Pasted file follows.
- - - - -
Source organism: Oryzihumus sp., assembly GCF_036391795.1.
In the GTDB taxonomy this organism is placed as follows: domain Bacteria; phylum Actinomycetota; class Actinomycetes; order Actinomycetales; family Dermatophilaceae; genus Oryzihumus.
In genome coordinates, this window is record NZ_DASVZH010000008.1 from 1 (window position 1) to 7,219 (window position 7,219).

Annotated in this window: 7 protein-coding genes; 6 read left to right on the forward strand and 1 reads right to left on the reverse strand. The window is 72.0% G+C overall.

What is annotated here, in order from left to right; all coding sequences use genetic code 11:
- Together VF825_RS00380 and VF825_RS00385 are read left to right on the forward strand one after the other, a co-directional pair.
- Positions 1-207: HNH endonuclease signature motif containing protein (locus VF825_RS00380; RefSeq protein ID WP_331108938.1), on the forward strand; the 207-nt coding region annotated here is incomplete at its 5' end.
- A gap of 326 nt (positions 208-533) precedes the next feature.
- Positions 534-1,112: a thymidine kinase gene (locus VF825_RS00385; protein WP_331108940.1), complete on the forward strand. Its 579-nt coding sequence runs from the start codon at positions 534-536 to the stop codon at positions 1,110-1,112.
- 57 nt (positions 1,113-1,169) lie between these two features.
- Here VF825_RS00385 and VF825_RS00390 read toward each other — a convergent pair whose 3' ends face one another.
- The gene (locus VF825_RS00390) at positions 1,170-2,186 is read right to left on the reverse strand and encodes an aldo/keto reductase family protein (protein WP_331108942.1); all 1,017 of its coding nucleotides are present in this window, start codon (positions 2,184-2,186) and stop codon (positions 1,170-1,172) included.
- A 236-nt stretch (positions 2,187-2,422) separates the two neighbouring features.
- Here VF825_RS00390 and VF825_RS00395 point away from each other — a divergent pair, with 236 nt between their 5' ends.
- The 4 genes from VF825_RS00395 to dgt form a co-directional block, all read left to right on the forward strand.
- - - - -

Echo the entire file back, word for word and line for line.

Source organism: Oryzihumus sp., assembly GCF_036391795.1.
In the GTDB taxonomy this organism is placed as follows: domain Bacteria; phylum Actinomycetota; class Actinomycetes; order Actinomycetales; family Dermatophilaceae; genus Oryzihumus.
In genome coordinates, this window is record NZ_DASVZH010000008.1 from 1 (window position 1) to 7,219 (window position 7,219).

Annotated in this window: 7 protein-coding genes; 6 read left to right on the forward strand and 1 reads right to left on the reverse strand. The window is 72.0% G+C overall.

What is annotated here, in order from left to right; all coding sequences use genetic code 11:
- Together VF825_RS00380 and VF825_RS00385 are read left to right on the forward strand one after the other, a co-directional pair.
- Positions 1-207: HNH endonuclease signature motif containing protein (locus VF825_RS00380; RefSeq protein ID WP_331108938.1), on the forward strand; the 207-nt coding region annotated here is incomplete at its 5' end.
- A gap of 326 nt (positions 208-533) precedes the next feature.
- Positions 534-1,112: a thymidine kinase gene (locus VF825_RS00385; protein WP_331108940.1), complete on the forward strand. Its 579-nt coding sequence runs from the start codon at positions 534-536 to the stop codon at positions 1,110-1,112.
- 57 nt (positions 1,113-1,169) lie between these two features.
- Here VF825_RS00385 and VF825_RS00390 read toward each other — a convergent pair whose 3' ends face one another.
- The gene (locus VF825_RS00390) at positions 1,170-2,186 is read right to left on the reverse strand and encodes an aldo/keto reductase family protein (protein WP_331108942.1); all 1,017 of its coding nucleotides are present in this window, start codon (positions 2,184-2,186) and stop codon (positions 1,170-1,172) included.
- A 236-nt stretch (positions 2,187-2,422) separates the two neighbouring features.
- Here VF825_RS00390 and VF825_RS00395 point away from each other — a divergent pair, with 236 nt between their 5' ends.
- The 4 genes from VF825_RS00395 to dgt form a co-directional block, all read left to right on the forward strand.